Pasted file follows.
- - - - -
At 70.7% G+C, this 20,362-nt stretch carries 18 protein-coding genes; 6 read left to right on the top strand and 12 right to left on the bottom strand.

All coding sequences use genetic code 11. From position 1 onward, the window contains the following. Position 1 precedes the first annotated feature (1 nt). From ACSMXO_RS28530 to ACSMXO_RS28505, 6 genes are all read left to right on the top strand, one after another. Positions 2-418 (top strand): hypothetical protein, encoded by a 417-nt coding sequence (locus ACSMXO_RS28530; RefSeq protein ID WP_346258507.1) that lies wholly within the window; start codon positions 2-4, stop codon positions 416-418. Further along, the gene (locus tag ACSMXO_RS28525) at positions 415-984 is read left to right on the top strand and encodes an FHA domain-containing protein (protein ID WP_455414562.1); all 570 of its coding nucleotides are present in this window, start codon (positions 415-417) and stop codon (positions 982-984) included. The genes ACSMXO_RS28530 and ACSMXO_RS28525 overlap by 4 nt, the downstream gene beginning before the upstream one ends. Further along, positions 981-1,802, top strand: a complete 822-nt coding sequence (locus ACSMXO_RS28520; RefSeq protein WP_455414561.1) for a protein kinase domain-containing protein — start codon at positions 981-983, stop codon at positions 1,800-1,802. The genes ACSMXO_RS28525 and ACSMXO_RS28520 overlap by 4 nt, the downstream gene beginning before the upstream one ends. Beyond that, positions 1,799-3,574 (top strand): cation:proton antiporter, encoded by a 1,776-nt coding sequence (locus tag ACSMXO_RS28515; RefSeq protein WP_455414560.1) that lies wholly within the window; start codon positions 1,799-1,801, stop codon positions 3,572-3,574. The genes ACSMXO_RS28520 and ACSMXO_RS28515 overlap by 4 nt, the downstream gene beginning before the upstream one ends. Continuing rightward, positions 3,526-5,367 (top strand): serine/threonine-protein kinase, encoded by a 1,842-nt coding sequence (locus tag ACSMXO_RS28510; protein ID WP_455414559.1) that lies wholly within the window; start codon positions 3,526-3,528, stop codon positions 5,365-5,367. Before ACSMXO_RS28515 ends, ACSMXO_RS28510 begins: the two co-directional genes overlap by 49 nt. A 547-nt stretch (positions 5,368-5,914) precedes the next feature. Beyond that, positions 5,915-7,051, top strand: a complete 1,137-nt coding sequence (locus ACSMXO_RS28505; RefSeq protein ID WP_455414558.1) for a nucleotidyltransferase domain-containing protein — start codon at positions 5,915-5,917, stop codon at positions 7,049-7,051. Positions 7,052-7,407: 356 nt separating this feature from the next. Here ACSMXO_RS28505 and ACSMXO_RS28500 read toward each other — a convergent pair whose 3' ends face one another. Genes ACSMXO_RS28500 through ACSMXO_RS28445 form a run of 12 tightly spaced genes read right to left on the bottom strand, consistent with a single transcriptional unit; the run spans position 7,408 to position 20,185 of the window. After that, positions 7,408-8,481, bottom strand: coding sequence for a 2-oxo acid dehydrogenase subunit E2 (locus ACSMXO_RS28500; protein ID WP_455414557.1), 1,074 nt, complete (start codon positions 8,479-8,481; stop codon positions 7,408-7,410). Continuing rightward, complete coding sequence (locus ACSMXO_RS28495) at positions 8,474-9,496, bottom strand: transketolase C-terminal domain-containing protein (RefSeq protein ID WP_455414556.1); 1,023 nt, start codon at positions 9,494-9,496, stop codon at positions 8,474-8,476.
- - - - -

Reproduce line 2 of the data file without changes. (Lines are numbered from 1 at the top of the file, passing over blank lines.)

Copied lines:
All coding sequences use genetic code 11. From position 1 onward, the window contains the following. Position 1 precedes the first annotated feature (1 nt). From ACSMXO_RS28530 to ACSMXO_RS28505, 6 genes are all read left to right on the top strand, one after another. Positions 2-418 (top strand): hypothetical protein, encoded by a 417-nt coding sequence (locus ACSMXO_RS28530; RefSeq protein ID WP_346258507.1) that lies wholly within the window; start codon positions 2-4, stop codon positions 416-418. Further along, the gene (locus tag ACSMXO_RS28525) at positions 415-984 is read left to right on the top strand and encodes an FHA domain-containing protein (protein ID WP_455414562.1); all 570 of its coding nucleotides are present in this window, start codon (positions 415-417) and stop codon (positions 982-984) included. The genes ACSMXO_RS28530 and ACSMXO_RS28525 overlap by 4 nt, the downstream gene beginning before the upstream one ends. Further along, positions 981-1,802, top strand: a complete 822-nt coding sequence (locus ACSMXO_RS28520; RefSeq protein WP_455414561.1) for a protein kinase domain-containing protein — start codon at positions 981-983, stop codon at positions 1,800-1,802. The genes ACSMXO_RS28525 and ACSMXO_RS28520 overlap by 4 nt, the downstream gene beginning before the upstream one ends. Beyond that, positions 1,799-3,574 (top strand): cation:proton antiporter, encoded by a 1,776-nt coding sequence (locus tag ACSMXO_RS28515; RefSeq protein WP_455414560.1) that lies wholly within the window; start codon positions 1,799-1,801, stop codon positions 3,572-3,574. The genes ACSMXO_RS28520 and ACSMXO_RS28515 overlap by 4 nt, the downstream gene beginning before the upstream one ends. Continuing rightward, positions 3,526-5,367 (top strand): serine/threonine-protein kinase, encoded by a 1,842-nt coding sequence (locus tag ACSMXO_RS28510; protein ID WP_455414559.1) that lies wholly within the window; start codon positions 3,526-3,528, stop codon positions 5,365-5,367. Before ACSMXO_RS28515 ends, ACSMXO_RS28510 begins: the two co-directional genes overlap by 49 nt. A 547-nt stretch (positions 5,368-5,914) precedes the next feature. Beyond that, positions 5,915-7,051, top strand: a complete 1,137-nt coding sequence (locus ACSMXO_RS28505; RefSeq protein ID WP_455414558.1) for a nucleotidyltransferase domain-containing protein — start codon at positions 5,915-5,917, stop codon at positions 7,049-7,051. Positions 7,052-7,407: 356 nt separating this feature from the next. Here ACSMXO_RS28505 and ACSMXO_RS28500 read toward each other — a convergent pair whose 3' ends face one another. Genes ACSMXO_RS28500 through ACSMXO_RS28445 form a run of 12 tightly spaced genes read right to left on the bottom strand, consistent with a single transcriptional unit; the run spans position 7,408 to position 20,185 of the window. After that, positions 7,408-8,481, bottom strand: coding sequence for a 2-oxo acid dehydrogenase subunit E2 (locus ACSMXO_RS28500; protein ID WP_455414557.1), 1,074 nt, complete (start codon positions 8,479-8,481; stop codon positions 7,408-7,410). Continuing rightward, complete coding sequence (locus ACSMXO_RS28495) at positions 8,474-9,496, bottom strand: transketolase C-terminal domain-containing protein (RefSeq protein ID WP_455414556.1); 1,023 nt, start codon at positions 9,494-9,496, stop codon at positions 8,474-8,476.